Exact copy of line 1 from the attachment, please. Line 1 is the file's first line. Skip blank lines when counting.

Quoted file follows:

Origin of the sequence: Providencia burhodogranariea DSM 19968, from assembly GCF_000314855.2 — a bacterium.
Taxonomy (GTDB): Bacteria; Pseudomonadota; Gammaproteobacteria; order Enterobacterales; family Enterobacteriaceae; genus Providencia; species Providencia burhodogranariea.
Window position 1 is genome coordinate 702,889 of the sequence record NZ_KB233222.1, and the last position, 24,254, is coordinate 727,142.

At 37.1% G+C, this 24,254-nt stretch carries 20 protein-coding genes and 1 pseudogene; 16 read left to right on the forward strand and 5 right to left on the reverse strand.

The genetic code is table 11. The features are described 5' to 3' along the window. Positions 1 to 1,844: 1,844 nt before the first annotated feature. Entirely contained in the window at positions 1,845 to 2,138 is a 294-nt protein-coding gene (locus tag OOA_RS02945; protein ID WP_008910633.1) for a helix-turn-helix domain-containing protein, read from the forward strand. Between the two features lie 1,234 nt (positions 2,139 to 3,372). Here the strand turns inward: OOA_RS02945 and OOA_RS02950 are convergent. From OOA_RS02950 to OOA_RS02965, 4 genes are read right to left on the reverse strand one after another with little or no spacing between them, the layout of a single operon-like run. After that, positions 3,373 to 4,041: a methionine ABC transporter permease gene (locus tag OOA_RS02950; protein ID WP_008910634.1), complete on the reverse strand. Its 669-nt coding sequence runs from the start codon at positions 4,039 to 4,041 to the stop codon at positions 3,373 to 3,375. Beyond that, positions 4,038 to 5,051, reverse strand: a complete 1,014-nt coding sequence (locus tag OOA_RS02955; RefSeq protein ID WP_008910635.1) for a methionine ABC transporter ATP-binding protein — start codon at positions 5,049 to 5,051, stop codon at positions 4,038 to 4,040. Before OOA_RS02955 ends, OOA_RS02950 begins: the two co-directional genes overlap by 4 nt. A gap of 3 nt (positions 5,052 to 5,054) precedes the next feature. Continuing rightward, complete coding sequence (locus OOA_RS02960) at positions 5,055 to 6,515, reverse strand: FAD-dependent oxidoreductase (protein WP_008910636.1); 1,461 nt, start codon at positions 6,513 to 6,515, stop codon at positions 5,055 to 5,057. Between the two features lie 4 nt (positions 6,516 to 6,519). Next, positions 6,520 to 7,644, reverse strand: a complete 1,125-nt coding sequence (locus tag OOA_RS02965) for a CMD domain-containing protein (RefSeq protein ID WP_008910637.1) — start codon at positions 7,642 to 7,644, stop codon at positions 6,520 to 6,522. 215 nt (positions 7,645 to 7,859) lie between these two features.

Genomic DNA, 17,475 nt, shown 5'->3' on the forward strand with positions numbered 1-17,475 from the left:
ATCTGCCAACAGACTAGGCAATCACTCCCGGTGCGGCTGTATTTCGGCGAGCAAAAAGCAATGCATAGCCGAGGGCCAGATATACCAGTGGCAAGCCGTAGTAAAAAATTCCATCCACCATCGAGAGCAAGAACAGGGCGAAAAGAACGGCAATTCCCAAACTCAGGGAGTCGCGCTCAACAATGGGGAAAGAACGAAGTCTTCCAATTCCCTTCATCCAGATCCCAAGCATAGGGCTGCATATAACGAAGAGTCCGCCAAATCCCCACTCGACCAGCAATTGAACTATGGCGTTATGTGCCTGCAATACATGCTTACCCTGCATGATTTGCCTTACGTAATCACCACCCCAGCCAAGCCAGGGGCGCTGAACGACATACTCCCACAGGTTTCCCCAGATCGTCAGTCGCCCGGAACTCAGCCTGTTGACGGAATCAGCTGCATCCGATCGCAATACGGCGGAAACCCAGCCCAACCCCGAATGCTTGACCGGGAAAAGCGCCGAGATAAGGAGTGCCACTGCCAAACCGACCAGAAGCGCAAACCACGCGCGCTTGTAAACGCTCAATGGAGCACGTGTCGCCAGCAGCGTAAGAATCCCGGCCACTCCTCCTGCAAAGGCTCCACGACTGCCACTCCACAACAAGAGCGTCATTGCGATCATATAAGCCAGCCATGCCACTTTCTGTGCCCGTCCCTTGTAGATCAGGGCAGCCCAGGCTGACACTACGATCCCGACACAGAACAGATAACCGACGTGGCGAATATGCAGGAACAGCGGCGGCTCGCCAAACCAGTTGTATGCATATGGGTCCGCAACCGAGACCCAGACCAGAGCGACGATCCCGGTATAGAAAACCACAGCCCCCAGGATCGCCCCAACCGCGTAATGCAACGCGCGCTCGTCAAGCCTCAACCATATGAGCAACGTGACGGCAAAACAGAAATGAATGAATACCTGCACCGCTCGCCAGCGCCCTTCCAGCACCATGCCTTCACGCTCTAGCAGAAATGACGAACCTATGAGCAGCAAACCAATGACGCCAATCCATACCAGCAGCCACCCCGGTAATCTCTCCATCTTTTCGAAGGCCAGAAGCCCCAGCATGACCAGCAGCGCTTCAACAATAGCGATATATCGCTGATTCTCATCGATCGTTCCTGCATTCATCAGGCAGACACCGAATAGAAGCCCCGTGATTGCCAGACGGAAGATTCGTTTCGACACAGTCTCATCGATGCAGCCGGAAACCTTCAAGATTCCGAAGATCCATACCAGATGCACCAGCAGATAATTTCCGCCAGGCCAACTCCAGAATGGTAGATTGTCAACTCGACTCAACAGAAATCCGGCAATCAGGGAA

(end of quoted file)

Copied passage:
Origin of the sequence: Providencia burhodogranariea DSM 19968, from assembly GCF_000314855.2 — a bacterium.